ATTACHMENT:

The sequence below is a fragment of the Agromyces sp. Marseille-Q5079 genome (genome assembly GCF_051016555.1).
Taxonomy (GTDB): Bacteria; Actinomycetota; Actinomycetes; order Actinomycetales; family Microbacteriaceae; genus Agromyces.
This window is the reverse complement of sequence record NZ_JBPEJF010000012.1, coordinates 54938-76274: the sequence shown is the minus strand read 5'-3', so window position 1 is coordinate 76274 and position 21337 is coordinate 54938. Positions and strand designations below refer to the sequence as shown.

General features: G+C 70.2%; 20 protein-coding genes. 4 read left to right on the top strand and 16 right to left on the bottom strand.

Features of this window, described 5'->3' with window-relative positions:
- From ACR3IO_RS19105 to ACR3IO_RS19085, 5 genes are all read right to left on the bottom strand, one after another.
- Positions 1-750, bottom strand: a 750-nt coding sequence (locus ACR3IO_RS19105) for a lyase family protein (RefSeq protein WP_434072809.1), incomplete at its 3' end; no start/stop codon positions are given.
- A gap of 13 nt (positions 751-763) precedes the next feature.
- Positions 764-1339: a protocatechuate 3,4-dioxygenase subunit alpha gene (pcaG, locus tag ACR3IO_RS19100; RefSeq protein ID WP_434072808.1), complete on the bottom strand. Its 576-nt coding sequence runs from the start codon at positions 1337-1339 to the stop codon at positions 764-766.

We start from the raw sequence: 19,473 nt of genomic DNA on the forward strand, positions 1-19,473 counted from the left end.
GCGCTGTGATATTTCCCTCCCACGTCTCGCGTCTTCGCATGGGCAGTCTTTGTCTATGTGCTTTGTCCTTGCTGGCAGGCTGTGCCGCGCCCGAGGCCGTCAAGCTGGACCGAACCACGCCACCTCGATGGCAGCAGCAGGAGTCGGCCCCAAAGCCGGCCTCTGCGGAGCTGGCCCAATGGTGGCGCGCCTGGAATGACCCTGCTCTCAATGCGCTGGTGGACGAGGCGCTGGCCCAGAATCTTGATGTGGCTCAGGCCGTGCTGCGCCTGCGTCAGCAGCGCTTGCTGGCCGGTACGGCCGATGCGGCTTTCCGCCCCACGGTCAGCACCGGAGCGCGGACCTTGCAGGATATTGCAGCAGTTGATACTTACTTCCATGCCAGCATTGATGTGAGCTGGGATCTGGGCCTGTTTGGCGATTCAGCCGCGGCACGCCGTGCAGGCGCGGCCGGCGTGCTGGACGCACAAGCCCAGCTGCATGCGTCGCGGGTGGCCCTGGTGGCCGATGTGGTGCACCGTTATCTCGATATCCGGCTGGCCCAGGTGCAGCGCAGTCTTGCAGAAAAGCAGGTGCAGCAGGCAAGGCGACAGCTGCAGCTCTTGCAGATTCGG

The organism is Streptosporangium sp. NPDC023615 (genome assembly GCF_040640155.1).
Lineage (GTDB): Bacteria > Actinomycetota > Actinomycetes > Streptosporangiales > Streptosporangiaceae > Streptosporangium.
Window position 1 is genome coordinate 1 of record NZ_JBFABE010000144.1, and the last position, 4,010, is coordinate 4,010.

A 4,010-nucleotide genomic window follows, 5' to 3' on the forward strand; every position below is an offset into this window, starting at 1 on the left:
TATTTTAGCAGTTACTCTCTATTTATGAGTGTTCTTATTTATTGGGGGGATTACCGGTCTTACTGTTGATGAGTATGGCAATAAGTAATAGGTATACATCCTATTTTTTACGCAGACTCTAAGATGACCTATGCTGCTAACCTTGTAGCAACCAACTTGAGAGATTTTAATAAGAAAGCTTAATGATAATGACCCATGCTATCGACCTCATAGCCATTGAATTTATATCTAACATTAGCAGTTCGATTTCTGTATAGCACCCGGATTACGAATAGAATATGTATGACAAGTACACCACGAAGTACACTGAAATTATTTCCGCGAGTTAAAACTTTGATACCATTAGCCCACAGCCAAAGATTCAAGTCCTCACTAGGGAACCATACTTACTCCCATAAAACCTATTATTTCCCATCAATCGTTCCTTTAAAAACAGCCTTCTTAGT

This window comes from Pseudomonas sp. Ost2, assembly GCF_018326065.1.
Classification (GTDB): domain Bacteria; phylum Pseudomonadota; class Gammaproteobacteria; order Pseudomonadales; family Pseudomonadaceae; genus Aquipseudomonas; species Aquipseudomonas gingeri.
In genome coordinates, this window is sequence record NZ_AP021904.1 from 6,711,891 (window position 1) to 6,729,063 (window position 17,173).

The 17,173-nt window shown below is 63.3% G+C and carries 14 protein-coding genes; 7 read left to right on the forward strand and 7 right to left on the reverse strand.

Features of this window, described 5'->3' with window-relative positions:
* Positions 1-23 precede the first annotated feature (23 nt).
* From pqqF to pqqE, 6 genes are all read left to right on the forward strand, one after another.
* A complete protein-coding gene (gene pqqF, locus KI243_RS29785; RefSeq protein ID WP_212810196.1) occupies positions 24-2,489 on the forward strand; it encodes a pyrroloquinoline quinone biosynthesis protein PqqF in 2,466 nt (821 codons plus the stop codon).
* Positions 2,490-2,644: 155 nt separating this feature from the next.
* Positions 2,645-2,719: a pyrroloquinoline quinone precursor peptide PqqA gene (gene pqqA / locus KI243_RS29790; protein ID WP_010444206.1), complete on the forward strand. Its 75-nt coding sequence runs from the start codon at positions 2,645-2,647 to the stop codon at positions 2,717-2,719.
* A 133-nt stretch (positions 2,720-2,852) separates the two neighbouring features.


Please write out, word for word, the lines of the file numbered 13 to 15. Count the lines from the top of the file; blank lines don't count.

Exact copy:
Lineage (GTDB): Bacteria > Actinomycetota > Actinomycetes > Streptosporangiales > Streptosporangiaceae > Streptosporangium.
Window position 1 is genome coordinate 1 of record NZ_JBFABE010000144.1, and the last position, 4,010, is coordinate 4,010.

A 4,010-nucleotide genomic window follows, 5' to 3' on the forward strand; every position below is an offset into this window, starting at 1 on the left: